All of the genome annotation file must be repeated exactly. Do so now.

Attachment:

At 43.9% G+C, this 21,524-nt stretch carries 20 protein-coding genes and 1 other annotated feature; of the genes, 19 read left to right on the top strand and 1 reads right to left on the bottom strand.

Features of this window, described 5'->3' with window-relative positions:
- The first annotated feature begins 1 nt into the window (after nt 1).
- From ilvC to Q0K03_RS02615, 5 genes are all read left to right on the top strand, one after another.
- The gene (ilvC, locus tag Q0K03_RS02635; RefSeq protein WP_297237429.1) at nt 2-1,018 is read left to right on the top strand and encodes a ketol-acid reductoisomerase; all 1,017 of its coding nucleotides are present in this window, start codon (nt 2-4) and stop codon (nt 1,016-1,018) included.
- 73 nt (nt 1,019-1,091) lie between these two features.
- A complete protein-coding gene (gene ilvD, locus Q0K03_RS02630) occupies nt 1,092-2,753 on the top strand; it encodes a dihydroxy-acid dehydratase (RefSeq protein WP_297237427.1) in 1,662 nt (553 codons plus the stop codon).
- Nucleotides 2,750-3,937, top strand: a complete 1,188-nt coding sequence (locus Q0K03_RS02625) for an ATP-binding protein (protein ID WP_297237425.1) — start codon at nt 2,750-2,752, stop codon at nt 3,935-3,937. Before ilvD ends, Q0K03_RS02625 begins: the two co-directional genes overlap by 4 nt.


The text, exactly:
At 43.9% G+C, this 21,524-nt stretch carries 20 protein-coding genes and 1 other annotated feature; of the genes, 19 read left to right on the top strand and 1 reads right to left on the bottom strand.

Features of this window, described 5'->3' with window-relative positions:
- The first annotated feature begins 1 nt into the window (after nt 1).
- From ilvC to Q0K03_RS02615, 5 genes are all read left to right on the top strand, one after another.
- The gene (ilvC, locus tag Q0K03_RS02635; RefSeq protein WP_297237429.1) at nt 2-1,018 is read left to right on the top strand and encodes a ketol-acid reductoisomerase; all 1,017 of its coding nucleotides are present in this window, start codon (nt 2-4) and stop codon (nt 1,016-1,018) included.
- 73 nt (nt 1,019-1,091) lie between these two features.
- A complete protein-coding gene (gene ilvD, locus Q0K03_RS02630) occupies nt 1,092-2,753 on the top strand; it encodes a dihydroxy-acid dehydratase (RefSeq protein WP_297237427.1) in 1,662 nt (553 codons plus the stop codon).
- Nucleotides 2,750-3,937, top strand: a complete 1,188-nt coding sequence (locus Q0K03_RS02625) for an ATP-binding protein (protein ID WP_297237425.1) — start codon at nt 2,750-2,752, stop codon at nt 3,935-3,937. Before ilvD ends, Q0K03_RS02625 begins: the two co-directional genes overlap by 4 nt.